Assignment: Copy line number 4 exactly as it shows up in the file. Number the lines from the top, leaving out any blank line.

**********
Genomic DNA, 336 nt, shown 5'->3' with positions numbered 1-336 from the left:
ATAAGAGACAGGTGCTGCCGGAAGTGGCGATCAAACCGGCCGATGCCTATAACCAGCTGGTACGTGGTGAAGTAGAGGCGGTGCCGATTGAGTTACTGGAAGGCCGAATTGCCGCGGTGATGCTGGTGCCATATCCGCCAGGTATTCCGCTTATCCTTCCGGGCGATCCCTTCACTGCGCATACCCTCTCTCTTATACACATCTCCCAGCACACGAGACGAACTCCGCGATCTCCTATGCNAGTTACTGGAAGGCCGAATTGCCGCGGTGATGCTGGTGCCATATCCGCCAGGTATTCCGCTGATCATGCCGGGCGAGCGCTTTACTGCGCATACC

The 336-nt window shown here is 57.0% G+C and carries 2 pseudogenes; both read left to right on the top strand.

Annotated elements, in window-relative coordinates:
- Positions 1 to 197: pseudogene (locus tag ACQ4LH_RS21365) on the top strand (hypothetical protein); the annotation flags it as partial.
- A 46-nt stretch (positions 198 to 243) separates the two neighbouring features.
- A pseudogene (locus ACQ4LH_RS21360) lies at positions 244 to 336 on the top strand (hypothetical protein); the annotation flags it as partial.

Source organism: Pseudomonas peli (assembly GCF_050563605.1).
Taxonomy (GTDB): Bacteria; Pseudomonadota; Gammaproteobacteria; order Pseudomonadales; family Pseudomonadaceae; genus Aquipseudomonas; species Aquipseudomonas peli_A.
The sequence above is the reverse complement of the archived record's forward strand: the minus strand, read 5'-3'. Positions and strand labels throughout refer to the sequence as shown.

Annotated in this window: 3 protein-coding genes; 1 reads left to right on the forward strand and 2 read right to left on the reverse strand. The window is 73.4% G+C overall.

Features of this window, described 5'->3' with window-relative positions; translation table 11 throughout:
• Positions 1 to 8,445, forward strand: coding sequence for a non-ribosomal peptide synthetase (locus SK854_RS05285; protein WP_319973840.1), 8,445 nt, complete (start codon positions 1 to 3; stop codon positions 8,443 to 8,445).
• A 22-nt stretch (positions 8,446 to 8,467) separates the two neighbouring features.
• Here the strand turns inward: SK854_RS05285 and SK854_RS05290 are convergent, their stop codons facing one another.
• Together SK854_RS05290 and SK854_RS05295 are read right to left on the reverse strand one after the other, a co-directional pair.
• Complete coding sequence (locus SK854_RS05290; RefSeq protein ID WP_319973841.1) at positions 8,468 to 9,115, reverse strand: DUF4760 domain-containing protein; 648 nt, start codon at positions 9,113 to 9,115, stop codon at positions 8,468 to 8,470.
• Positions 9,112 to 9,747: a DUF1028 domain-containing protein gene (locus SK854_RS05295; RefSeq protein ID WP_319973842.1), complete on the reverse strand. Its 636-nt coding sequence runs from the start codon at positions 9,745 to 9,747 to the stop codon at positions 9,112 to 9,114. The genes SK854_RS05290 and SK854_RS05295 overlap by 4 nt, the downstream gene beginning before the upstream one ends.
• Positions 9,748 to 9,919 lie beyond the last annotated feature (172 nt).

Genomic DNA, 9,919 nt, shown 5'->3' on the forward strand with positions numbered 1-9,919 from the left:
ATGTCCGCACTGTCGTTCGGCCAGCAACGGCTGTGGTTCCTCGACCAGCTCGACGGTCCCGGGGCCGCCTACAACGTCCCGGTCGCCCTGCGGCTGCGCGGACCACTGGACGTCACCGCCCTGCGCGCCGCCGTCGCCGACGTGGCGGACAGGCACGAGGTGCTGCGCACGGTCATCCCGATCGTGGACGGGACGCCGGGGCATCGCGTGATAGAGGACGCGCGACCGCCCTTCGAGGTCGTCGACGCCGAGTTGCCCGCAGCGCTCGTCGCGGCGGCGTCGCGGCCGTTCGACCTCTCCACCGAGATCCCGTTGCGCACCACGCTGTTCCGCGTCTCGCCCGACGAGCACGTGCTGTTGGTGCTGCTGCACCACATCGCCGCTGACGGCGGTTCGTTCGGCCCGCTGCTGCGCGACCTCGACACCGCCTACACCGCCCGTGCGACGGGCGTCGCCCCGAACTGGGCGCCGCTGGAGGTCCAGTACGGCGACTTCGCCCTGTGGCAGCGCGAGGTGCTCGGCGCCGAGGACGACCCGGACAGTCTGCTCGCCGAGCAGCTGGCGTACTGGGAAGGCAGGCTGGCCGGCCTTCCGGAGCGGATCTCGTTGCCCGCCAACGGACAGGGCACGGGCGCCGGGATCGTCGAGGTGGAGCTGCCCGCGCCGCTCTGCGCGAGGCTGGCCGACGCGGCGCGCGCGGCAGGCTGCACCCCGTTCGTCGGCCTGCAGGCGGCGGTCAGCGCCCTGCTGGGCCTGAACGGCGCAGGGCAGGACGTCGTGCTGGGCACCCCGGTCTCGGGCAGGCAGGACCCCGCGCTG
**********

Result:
Annotated elements, in window-relative coordinates: